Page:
By Sean Pendergast
By Sean Pendergast
By Jeff Balke
By Richard Connelly
By Jeff Balke
By Casey Michel
By Craig Hlavaty
By Jeff Balke
As a founding member of the Texas Chapter of the Surfrider Foundation, I want to thank the Press and writer Brad Tyer for being the first news organization in Texas to expose the current threats to Texas public beaches and the Open Beaches Act ["This Sand Is Your Sand," July 13]. The article did a fine job of presenting the various sides of a complex problem. I understand that his portrayal of the issues as a kind of mano a mano Texas shoot-out might enhance your readers' enjoyment of such a long article, but framing the debate in this way downplays a couple of important points.
Mr. Pickett's public statements and actions both have fallen within the chapter's mission as an environmental organization, and have received support from an overwhelming majority of the general membership on every vote concerning chapter policy on open beach/erosion issues. He's got a few hundred responsible, property-owning, voting grown-ups standing right beside him.
Surfrider generally favors beach renourishment using federal and state funds, while opposing breakwaters, because every so-called solution still requires pumping sand. Just pumping sand without building structures to slow the rate at which sand must be replaced may be more expensive than building miles of offshore breakwaters to retard sand loss. But we think turning the ocean and the beach into lakefront property is like killing the patient with the cure. Besides, Texas beaches could be rebuilt for years for the cost of a couple of fighter planes, so it's not like we're talking about "real" money by federal or state government standards.
Our members take seriously their mission as stewards of the Texas coastline, but we need help. Thanks again for bringing these issues to the public's attention.
Your article was very interesting. It is a shame that your reporter used as primary sources two people who have such a vendetta toward families who own houses along the coast that they will intentionally mislead in order to buttress their anti-property-rights agenda.
Ellis Pickett is well known along our beach. When he finds a mess, he doesn't help clean it up, he photographs it. When he gets the ear of a reporter, he is not above misstating the facts.
Mr. Pickett and his friends pay little or nothing toward the servicing of the Porta-Cans along the beach (nor do they contribute very much toward picking up the trash). But the Porta-Can that he took your reporter to has been verifiably cleaned every week this spring, and starting May 26, it has been cleaned twice each week.
The other source, a profane, wealthy lobbyist, has had a decades-long vendetta against families who own property along the Gulf Coast. If the government wants somebody's land, it can take it. But by law, it is required to fairly reimburse that person.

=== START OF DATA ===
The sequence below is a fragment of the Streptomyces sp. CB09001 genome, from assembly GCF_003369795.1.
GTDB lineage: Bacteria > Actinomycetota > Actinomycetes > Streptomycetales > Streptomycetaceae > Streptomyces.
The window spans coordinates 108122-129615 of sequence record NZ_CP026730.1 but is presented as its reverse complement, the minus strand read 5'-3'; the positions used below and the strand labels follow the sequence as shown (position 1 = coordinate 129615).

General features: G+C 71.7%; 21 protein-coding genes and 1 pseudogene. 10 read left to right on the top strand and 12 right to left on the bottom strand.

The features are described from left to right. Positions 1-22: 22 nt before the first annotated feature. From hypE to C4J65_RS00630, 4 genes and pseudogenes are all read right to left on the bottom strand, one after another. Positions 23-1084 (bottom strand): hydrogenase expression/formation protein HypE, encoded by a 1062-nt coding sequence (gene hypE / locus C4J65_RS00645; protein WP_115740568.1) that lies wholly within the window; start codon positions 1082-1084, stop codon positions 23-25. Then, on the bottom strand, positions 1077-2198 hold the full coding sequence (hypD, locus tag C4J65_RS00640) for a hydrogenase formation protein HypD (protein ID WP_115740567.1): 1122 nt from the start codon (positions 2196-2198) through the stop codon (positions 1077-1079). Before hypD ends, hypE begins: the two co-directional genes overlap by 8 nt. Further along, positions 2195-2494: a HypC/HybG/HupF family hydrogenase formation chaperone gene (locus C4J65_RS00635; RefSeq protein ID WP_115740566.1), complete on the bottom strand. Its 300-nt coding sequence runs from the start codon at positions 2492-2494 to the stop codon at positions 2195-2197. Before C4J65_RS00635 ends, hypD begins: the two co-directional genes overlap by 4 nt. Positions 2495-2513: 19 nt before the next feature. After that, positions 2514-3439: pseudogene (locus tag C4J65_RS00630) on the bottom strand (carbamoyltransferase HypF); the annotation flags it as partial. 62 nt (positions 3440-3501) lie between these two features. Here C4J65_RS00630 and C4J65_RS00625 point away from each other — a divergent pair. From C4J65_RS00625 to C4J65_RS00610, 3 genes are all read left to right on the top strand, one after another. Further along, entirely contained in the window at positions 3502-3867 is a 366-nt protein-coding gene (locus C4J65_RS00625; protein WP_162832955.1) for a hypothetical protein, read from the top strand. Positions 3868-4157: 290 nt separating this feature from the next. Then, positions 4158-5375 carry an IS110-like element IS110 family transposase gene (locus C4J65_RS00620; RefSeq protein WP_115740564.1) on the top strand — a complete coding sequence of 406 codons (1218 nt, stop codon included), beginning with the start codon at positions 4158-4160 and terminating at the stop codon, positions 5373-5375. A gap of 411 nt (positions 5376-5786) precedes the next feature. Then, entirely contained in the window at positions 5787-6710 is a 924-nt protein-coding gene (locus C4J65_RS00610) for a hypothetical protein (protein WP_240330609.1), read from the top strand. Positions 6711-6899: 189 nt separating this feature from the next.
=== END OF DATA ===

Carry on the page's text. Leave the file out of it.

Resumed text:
I would agree with your reporter that it would be helpful if your readers would call their elected officials. And when they call, I hope they will ask their elected officials to balance the rights of Texans' ownership of their property with Texans' rights to enjoy our beaches.
Overall, a well-researched article. It's a shame that your reporter relied on these two sources, and that his article ended up suggesting that Surfside property owners were somehow eroding the intent of the Open Beaches Act. That is not our intent, and the law happens to be on our side.
The sentence "Bus service is available for about one-third of the students, but that doesn't mean they take advantage of it" summarizes the crux of the Bellaire High School parking problem ["Spaced Out," by Kamilah Duggins, July 20]. The most cost-effective and efficient way to transport students to the school is through the busing system.
Schools cannot continue to provide the real estate needed to accommodate the growing demands of students who drive their own cars to school. To provide one parking space for each senior to drive his or her own car to school is a waste of limited school resources.
A major reason for the rise in students driving to school is peer pressure. It isn't glamorous or popular for a student, especially a senior, to take the bus, but popular trends should not drive school budgets. The article's example of the student whose father has to lose an hour of work time to drive her, yet who lives only minutes from Bellaire High, is a sad example of how the cost-effective solution of busing has been ignored.
Having students use the bus is a simple solution, and by insinuating that the residents don't want the students parking in their neighborhood because of racial and economic prejudices only polarizes the issue and makes it unnecessarily more controversial.
Despite its being an academic institution, the center's employees (particularly classified staff) pay dearly for speaking their minds -- even (especially?) when it concerns such subjects as sexual harassment, discrimination and mismanagement.
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